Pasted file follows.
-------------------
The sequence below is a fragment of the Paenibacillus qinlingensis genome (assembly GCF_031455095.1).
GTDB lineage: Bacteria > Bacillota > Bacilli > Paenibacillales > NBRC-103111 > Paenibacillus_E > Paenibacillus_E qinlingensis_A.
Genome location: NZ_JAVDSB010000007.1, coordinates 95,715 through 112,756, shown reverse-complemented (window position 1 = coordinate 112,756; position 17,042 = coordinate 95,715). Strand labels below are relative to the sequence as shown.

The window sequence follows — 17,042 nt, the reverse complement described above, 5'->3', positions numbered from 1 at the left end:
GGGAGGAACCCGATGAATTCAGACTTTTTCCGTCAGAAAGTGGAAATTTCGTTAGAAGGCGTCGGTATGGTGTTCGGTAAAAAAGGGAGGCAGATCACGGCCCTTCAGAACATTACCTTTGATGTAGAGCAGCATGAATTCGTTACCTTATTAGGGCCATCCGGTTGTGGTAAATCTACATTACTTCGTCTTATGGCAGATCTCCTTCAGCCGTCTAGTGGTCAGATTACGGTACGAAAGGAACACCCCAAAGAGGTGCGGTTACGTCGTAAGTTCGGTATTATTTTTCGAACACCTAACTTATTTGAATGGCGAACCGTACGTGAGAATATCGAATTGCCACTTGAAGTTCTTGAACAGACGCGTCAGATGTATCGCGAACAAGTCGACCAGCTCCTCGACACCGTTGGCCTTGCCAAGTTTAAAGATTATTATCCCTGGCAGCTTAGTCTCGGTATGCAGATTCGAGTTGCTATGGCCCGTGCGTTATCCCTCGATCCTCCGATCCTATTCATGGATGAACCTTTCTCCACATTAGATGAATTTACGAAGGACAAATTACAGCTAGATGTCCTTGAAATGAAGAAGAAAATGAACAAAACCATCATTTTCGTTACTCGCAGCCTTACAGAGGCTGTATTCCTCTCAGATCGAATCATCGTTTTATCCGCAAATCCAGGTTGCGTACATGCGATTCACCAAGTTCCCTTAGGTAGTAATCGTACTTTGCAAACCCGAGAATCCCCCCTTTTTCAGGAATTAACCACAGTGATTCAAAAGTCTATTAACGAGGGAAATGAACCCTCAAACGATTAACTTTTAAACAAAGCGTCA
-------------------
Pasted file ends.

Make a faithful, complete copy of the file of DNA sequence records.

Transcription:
The sequence below is a fragment of the Paenibacillus qinlingensis genome (assembly GCF_031455095.1).
GTDB lineage: Bacteria > Bacillota > Bacilli > Paenibacillales > NBRC-103111 > Paenibacillus_E > Paenibacillus_E qinlingensis_A.
Genome location: NZ_JAVDSB010000007.1, coordinates 95,715 through 112,756, shown reverse-complemented (window position 1 = coordinate 112,756; position 17,042 = coordinate 95,715). Strand labels below are relative to the sequence as shown.

The window sequence follows — 17,042 nt, the reverse complement described above, 5'->3', positions numbered from 1 at the left end:
GGGAGGAACCCGATGAATTCAGACTTTTTCCGTCAGAAAGTGGAAATTTCGTTAGAAGGCGTCGGTATGGTGTTCGGTAAAAAAGGGAGGCAGATCACGGCCCTTCAGAACATTACCTTTGATGTAGAGCAGCATGAATTCGTTACCTTATTAGGGCCATCCGGTTGTGGTAAATCTACATTACTTCGTCTTATGGCAGATCTCCTTCAGCCGTCTAGTGGTCAGATTACGGTACGAAAGGAACACCCCAAAGAGGTGCGGTTACGTCGTAAGTTCGGTATTATTTTTCGAACACCTAACTTATTTGAATGGCGAACCGTACGTGAGAATATCGAATTGCCACTTGAAGTTCTTGAACAGACGCGTCAGATGTATCGCGAACAAGTCGACCAGCTCCTCGACACCGTTGGCCTTGCCAAGTTTAAAGATTATTATCCCTGGCAGCTTAGTCTCGGTATGCAGATTCGAGTTGCTATGGCCCGTGCGTTATCCCTCGATCCTCCGATCCTATTCATGGATGAACCTTTCTCCACATTAGATGAATTTACGAAGGACAAATTACAGCTAGATGTCCTTGAAATGAAGAAGAAAATGAACAAAACCATCATTTTCGTTACTCGCAGCCTTACAGAGGCTGTATTCCTCTCAGATCGAATCATCGTTTTATCCGCAAATCCAGGTTGCGTACATGCGATTCACCAAGTTCCCTTAGGTAGTAATCGTACTTTGCAAACCCGAGAATCCCCCCTTTTTCAGGAATTAACCACAGTGATTCAAAAGTCTATTAACGAGGGAAATGAACCCTCAAACGATTAACTTTTAAACAAAGCGTCA